Early garden patch grows into vegetable farm

On the Farm: Spring Creek Market has grown to 245 acres and is the biggest mixed vegetable producer in the province

OUTLOOK, Sask. — Dan Erlandson remembers when he became a farmer.

He was 16 and he started a small vegetable garden on his parent’s farm to earn a little money and feed his entrepreneurial dreams.

Now at 34, it makes sense that farming was always in his blood.

“I probably couldn’t articulate it back then why I liked doing it or what was good about it. But something was just telling me that I liked doing it and I kept at it,” he said.

“I think now I have a better understanding that I like the challenge. I like being able to have my family out here. I like where we live and the lifestyle it provides for us.”

Erlandson and wife Chelsea operate Spring Creek Garden about 40 kilometres north of Outlook, Sask.

From Dan’s determined beginnings of growing four acres of vegetables 18 years ago, the farm has mushroomed to 245 acres, the largest mixed vegetable producer in the province, and employs about 50 people during peak harvest season.

“Growing vegetables in Saskatchewan is different and challenging. We’re in a way paving our own road here and that’s exciting. It’s also very rewarding and you get to test yourself constantly and those around you constantly,” he said.

“We don’t farm just to farm. We don’t always make the safest decision. A lot of the time we make the riskiest decision. I want to manage our farm for us to succeed and do well and push the boundaries.”

Their business has two marketing arms.

On the wholesale side, Spring Creek Garden produces about eight key products for Federated Co-op, while the retail side grows about 60 varieties of mixed vegetables for eight farmers markets throughout the summer and fall.

Married since 2010, the couple have three children: Calla, 8, Raulan, 6 and Lainey, 3.

Chelsea is originally from Fort Qu’Appelle, Sask., and said she fell into farming by falling in love.

“I got sucked right in and ended up on a veggie farm. But that’s OK. He’s worth it,” she said with a laugh.

And she would have it no other way now.

“I love parenting on the farm. I find that it is just a lot easier. I have the option of having my space, but yet we have people nearby if we were ever in dire need. And the scenery and just being outdoors.”

However, finding the balance between a demanding farm business and family time is something that challenges them.

At this time of year, the temporary agricultural workers are long gone, back to their sunny Mexican climes and away from the frozen prairie.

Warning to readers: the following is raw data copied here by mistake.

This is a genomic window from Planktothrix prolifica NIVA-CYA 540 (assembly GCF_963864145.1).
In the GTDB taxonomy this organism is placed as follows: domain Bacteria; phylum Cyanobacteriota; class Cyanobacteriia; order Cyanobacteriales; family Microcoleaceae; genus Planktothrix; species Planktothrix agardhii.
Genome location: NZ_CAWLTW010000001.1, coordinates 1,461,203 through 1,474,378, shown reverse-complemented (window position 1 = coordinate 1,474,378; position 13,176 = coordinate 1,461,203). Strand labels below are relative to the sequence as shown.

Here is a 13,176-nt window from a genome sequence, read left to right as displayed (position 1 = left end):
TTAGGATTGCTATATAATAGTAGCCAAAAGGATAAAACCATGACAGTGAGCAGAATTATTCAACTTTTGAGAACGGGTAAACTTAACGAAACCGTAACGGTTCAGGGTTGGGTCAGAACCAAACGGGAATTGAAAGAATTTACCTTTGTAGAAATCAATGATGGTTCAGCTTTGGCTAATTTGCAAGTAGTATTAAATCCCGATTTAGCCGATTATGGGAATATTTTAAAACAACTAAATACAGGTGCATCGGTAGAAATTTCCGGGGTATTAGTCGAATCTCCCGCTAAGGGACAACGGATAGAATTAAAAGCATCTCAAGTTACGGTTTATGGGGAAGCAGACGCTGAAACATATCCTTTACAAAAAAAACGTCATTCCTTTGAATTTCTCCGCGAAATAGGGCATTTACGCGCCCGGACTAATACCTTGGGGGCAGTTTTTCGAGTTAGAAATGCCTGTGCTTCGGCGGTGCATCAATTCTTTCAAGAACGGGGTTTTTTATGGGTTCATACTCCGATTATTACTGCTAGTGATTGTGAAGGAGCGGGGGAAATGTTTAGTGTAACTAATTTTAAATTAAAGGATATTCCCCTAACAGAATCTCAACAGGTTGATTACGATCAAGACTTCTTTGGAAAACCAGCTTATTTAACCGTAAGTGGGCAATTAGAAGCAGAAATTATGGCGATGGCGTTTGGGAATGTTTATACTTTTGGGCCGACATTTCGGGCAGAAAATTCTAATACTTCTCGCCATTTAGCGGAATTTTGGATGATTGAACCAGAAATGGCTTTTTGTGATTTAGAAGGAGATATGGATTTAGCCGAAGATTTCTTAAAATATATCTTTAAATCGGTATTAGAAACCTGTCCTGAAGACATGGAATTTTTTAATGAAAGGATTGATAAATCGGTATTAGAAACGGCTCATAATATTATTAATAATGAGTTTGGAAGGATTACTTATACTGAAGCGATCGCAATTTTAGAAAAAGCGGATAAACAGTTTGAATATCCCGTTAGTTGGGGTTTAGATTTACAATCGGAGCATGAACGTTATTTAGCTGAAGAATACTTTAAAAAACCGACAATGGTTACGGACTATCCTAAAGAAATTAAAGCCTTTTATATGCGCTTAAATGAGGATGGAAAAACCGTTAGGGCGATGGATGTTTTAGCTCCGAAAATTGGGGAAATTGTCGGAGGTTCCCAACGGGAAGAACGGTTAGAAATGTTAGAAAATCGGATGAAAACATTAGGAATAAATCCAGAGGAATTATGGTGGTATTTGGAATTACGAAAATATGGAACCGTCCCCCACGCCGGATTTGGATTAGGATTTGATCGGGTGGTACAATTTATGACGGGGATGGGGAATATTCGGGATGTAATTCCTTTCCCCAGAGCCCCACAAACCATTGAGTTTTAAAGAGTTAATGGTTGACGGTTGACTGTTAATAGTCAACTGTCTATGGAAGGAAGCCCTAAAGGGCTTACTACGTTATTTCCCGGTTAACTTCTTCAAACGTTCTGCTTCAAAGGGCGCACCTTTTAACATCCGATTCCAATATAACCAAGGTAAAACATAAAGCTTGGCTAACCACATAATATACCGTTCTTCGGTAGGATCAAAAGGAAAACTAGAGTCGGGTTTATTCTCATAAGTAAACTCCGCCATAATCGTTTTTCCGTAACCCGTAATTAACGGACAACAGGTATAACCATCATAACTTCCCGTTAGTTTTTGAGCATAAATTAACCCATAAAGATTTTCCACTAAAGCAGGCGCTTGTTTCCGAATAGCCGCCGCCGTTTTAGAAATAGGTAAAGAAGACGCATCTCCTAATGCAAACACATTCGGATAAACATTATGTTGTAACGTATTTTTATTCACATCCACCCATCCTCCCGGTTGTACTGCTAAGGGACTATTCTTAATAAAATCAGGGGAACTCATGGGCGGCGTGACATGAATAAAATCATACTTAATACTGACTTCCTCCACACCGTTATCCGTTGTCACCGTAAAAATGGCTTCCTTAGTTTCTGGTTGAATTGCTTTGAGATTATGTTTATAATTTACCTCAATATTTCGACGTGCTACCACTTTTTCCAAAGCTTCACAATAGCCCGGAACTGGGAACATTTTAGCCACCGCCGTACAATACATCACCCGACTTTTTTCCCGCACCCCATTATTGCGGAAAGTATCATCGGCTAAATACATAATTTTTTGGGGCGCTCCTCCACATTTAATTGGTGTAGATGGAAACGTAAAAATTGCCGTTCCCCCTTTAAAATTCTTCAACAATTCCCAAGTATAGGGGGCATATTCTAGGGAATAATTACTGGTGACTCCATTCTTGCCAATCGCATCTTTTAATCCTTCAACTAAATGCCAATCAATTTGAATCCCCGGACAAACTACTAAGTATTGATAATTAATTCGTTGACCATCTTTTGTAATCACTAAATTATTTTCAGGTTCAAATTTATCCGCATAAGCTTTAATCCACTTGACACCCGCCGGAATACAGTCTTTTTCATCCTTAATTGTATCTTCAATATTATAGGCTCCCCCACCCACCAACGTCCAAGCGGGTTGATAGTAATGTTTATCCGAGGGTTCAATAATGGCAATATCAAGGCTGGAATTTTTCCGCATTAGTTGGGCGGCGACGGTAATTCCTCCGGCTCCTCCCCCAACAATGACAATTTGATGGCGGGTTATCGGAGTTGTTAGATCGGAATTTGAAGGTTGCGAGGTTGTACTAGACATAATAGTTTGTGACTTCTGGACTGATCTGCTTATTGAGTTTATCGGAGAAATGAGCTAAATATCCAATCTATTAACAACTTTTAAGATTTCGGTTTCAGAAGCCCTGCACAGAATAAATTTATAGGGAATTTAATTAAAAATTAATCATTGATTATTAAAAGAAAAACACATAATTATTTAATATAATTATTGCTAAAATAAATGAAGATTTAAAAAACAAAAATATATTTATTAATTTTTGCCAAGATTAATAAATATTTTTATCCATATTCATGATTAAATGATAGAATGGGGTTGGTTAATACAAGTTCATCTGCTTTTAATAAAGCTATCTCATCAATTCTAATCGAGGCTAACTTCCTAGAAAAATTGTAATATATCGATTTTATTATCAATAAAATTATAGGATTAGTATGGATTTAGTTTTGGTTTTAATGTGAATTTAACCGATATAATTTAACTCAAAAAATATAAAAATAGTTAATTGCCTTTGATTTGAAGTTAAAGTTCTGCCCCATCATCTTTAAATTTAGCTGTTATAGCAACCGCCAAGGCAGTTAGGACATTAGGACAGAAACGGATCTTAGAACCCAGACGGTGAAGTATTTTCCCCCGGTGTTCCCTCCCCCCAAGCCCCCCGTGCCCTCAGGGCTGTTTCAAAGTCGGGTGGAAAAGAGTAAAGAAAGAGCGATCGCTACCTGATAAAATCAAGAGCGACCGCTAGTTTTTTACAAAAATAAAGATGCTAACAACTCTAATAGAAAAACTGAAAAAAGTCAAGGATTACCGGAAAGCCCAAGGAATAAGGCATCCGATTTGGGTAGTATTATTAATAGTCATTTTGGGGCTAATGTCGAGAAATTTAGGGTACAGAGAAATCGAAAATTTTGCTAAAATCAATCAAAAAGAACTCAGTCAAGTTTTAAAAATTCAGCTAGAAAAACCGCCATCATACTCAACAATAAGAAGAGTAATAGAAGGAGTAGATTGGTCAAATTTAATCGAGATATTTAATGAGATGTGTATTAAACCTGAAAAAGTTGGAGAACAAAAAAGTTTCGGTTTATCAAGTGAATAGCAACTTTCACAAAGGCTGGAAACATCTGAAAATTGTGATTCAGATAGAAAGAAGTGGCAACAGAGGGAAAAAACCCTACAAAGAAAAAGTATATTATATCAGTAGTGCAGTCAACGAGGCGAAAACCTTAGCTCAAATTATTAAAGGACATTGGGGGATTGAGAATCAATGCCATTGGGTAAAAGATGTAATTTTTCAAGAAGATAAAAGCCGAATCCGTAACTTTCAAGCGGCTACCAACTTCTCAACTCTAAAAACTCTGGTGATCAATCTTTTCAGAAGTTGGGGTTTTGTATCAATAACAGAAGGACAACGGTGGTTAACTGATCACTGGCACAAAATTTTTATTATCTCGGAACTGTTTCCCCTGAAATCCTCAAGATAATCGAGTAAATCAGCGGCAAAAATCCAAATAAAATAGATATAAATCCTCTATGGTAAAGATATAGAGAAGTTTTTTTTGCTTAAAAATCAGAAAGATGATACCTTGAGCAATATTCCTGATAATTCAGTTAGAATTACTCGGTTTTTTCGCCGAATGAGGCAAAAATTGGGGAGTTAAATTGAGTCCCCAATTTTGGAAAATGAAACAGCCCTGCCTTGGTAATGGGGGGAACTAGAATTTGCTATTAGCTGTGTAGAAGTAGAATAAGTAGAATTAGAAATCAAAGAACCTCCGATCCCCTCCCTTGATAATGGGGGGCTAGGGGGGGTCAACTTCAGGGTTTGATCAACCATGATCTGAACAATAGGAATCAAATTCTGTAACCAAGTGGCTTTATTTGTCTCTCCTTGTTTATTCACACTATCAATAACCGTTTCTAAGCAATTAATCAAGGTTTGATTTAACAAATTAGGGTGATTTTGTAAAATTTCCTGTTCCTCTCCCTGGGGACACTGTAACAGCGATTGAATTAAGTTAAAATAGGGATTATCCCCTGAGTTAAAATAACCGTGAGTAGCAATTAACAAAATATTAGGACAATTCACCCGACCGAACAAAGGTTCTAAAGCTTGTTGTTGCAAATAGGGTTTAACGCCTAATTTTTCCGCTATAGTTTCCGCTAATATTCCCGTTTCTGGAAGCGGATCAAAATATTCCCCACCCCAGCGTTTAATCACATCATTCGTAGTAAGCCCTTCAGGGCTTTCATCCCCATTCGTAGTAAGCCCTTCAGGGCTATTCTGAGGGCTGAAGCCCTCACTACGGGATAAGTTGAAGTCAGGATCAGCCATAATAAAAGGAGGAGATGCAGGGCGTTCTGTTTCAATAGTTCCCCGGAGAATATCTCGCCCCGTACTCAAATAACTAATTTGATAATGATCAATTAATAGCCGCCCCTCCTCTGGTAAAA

For the Erlandsons, having the winters free of manual farm work and managing a large work staff allows the couple to shift into a lower gear and spend time with their children — from dance and hockey to school events, or curling up by the fire.

Summertime, however, is a different matter. Dan and Chelsea are kept hopping, multi-tasking all facets of their vegetable operation and multinational workforce.

“We are hoping that one day we will be able to actually take our kids camping for a weekend in the summer without missing too much and having guilt from being away from the markets or the farm,” said Chelsea.

“We’re also trying to transition a little bit more into year-round work rather than absolute intense insanity throughout April through the end of November and then kind of not much.”

Added Dan: “If we could create business year-round, it’d be a lot nicer for our family lifestyle.”

In fact, finding flexibility of lifestyle is something the couple are mindful of on a daily basis.

“It’s honestly the hardest question we face on the farm every single year. We have the conversation all the time through the season of what we’re doing, where we’re going and why we’re doing something,” he said.

“We try to plan years out with leaving ourselves with enough flexibility to change what we’re doing.”

He said he has a drive for creating success, but knows getting bigger doesn’t necessarily factor into their equation for prosperity.

“We want to have the best quality products that we can possibly produce. We want to be as good as we can environmentally and sustainably. We want to be as good as we can with our employees and then hopefully we create this foundation of a business that one day we can pass on to the next generation,” he said.

“So we’re trying to be a little bit of everything and hopefully we can succeed before we fail.”

Dan played hockey while attending high school at Athol Murray College of Notre Dame in Wilcox, Sask., which has continued to impact his life.

The school’s motto “Luctor et Emergo — Struggle and Emerge,” remains engrained and becomes more meaningful as time passes.

“Sports and life, it’s all just one big thing as far as I’m concerned. You always have options of when it gets hard, you’re either going to try harder or you’re going to quit,” he said.

“I know which avenue I choose and which one I want my kids to choose.”

In fact, the family has created their own on-farm saying for those moments when an attitude adjustment is needed.

“When things get hard, try harder. That seems to be the reoccurring theme that our kids will chant back to us,” said Chelsea.

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